A veteran of the U.S. healthcare system, Thompson outlined other healthcare options for expats, including private Mexican insurance with its age limitations. For tourists, she heartily endorsed traveler’s insurance policy that includes air evacuation services which might be needed in an emergency situation.
Typically, she said, the insurance travelers maintain at home will not automatically pay medical costs in Mexico but may reimburse expenses.
According to Thompson:
“These HMOs do not send payments outside the U.S. If Mr. Jones is retired, has Medicare and a supplement, comes here for vacation and has a heart attack, he will have to pay everything out of pocket and submit for reimbursements to his supplement. They normally reimburse at 80% minus a $200 USD co-pay. In reality, there is a time limit for coverage outside the U.S. for a supplement but as of this moment, not one has ever requested a copy of the date of exit from the US (except Kaiser-they absolutely require it).”
Thompson added, “If Mr. Smith works for a large company and has an HMO and he comes here for vacation, gets sick and is admitted to a private hopsital, most likely he will need to pay everything out of pocket and then submit for reimbursement.”
A current change in Mexican health care could complicate matters for some tourists. The goverment is now licensing physicians over the Internet for authorization to prescribe controlled pain medications like barbiturates and opiates, and requires patient information to enter into a computer data base.
The catch is that the prescription requires a CURP number (similar to a U.S. Social Security number), which is available to persons with resident visas but not tourists.
In comments to FNS, Thompson quoted a local doctor who said the new policy is easier for doctors but problematic for visitors. “‘Almost all my patients with regular prescriptions have a CURP number, but tourists are going to have to struggle…,'” Thompson quoted the doctor.
In a vivid illustration of Thompson’s point about air evacuation, a former U.S. resident told the audience at the Puerto Vallarta forum how his wife had a medical emergency and had to be flown to Seattle. Though the couple had Medicare coverage, they did not have a primary physician and scrambled to obtain one before the air transport company would agree to evacuate the wife. Without the Medicare coverage, the cost of the emergency medical excursion could have reached $44,000, the man estimated.
“Maintain that primary care physician relationship, because if you’re gonna go back (to the U.S.) you’re gonna need it,” he counseled.
But the speaker added that that he and his wife had made the mistake of dropping Medicare Part D and were soon socked with high medicine costs.
“Boy, that pharmaceutical industry in the U.S…” he quipped, “…it’s like bending over.”
The scenarios presented at the Puerto Vallarta forum painted a picture of expats, snowbirds and tourists having one foot in the Mexican health care sector and the other one in the systems back home.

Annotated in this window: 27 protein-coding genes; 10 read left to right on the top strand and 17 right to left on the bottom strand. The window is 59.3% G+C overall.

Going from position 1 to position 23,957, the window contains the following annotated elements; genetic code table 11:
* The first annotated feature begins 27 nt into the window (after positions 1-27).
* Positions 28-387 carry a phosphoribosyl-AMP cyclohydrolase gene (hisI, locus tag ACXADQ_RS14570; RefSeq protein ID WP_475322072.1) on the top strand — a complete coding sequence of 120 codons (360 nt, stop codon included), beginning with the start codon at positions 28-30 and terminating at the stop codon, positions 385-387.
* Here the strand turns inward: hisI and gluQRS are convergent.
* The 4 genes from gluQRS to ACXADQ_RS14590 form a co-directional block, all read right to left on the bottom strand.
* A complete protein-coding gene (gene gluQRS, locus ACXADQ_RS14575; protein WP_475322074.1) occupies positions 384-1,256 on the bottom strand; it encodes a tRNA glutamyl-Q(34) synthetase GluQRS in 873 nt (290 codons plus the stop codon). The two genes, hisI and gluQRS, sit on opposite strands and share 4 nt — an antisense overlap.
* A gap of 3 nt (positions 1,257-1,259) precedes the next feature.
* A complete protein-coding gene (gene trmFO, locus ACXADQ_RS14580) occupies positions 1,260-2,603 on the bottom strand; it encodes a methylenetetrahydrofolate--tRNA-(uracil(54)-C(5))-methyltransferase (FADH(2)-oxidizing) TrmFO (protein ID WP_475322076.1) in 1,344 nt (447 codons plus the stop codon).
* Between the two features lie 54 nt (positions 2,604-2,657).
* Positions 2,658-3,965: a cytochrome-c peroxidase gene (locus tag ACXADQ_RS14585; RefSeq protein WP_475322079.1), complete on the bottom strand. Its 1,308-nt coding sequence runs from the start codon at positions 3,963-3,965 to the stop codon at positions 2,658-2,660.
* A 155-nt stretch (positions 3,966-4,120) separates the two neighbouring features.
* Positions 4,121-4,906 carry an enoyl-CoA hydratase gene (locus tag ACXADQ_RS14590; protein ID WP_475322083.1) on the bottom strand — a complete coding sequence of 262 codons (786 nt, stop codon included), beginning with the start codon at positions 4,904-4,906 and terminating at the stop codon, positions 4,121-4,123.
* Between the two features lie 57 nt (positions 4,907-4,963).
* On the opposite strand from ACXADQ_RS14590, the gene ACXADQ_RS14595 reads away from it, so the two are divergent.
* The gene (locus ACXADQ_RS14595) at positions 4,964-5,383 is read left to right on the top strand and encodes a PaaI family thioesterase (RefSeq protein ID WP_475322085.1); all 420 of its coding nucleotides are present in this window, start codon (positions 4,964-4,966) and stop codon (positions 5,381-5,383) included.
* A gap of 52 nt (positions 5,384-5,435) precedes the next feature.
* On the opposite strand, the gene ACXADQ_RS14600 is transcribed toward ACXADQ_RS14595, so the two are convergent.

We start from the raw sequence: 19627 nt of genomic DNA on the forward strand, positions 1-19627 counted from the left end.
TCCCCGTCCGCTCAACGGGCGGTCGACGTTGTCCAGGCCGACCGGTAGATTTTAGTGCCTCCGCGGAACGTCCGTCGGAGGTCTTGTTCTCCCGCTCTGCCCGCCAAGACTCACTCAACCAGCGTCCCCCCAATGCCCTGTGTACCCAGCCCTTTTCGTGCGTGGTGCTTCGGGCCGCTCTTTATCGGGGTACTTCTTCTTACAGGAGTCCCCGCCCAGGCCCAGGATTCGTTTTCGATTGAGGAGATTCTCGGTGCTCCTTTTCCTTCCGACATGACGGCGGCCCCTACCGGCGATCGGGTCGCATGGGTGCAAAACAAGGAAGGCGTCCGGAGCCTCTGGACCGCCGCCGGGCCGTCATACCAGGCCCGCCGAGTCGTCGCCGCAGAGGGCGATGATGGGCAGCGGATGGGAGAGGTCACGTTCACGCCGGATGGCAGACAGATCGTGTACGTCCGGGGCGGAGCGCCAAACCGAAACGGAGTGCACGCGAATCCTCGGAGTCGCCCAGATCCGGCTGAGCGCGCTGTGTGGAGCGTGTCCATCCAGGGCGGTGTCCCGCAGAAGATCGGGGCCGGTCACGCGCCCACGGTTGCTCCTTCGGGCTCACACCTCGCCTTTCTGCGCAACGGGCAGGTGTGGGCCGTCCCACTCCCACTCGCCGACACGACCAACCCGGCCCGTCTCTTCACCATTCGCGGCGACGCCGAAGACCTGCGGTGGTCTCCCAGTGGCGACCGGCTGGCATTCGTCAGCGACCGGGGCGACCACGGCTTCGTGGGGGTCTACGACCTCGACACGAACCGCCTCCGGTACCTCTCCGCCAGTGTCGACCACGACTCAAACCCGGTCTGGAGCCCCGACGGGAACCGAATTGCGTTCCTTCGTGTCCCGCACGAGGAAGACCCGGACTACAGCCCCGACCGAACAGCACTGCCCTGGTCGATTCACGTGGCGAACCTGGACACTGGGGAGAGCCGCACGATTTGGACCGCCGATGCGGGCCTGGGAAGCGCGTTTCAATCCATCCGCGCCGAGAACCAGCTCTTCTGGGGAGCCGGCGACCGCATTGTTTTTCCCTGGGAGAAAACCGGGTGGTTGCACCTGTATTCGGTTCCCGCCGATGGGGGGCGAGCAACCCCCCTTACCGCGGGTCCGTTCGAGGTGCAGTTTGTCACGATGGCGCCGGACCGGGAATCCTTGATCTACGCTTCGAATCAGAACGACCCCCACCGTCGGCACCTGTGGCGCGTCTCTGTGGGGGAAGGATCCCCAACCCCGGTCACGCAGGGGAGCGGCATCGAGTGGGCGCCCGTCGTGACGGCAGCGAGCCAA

The stories testified how foreigners can and must navigate systems on both sides of the border. With tourism picking up again and more baby boomers contemplating retirement in Mexico as an affordable alternative, interactions between expats and visitors and the Mexican system will only increase.
Considering the ages of many expats and tourists, a huge issue of concern is the current inapplicability of Medicare-and its Canadian equivalent-in Mexico.
Paul Crist cautioned older relocatees to maintain their Medicare Part B (and Part D) Coverage at home. “Even if you are planning not to go back, you never know,” Crist said. A former U.S. Senate staffer, Crist said Medicare beneficiaries who stop paying Part B but attempt to reenroll get socked with a 10 percent penalty for every year of dropped coverage.
With the boom in the baby boomer population from El Norte now residing south of the border, Crist tried for a long time to get a Medicare pilot program started in Mexico that would channel direct payments to Mexican healthcare providers. Unfortunately, the hotelier lamented, the effort ran into a brick wall even though the proposal made “so much sense on many levels.”
For now, he’s resigned himself to no change in the status quo until the political composition changes in Washington. “We need a new Congress,” he said to a round of applause.
Expats, snowbirds and interested travelers who happen to be in the Banderas Bay region can find out more about health care in Mexico at the annual Medical Matters conference scheduled next month for the Marriott Casmagna Resort in Puerto Vallarta.
Now in its sixth year, the February 15 event is organized by Pamela Thompson’s HealthCare Resources. The medical consultant calculated that the all-day event last year drew about 4,000 people who checked out about 70 exhibits, listened to speakers and visited with “all local healthcare providers.” Admission to the event is free.
Frontera NorteSur: on-line, U.S.-Mexico border news Center for Latin American and Border Studies New Mexico State University Las Cruces, New Mexico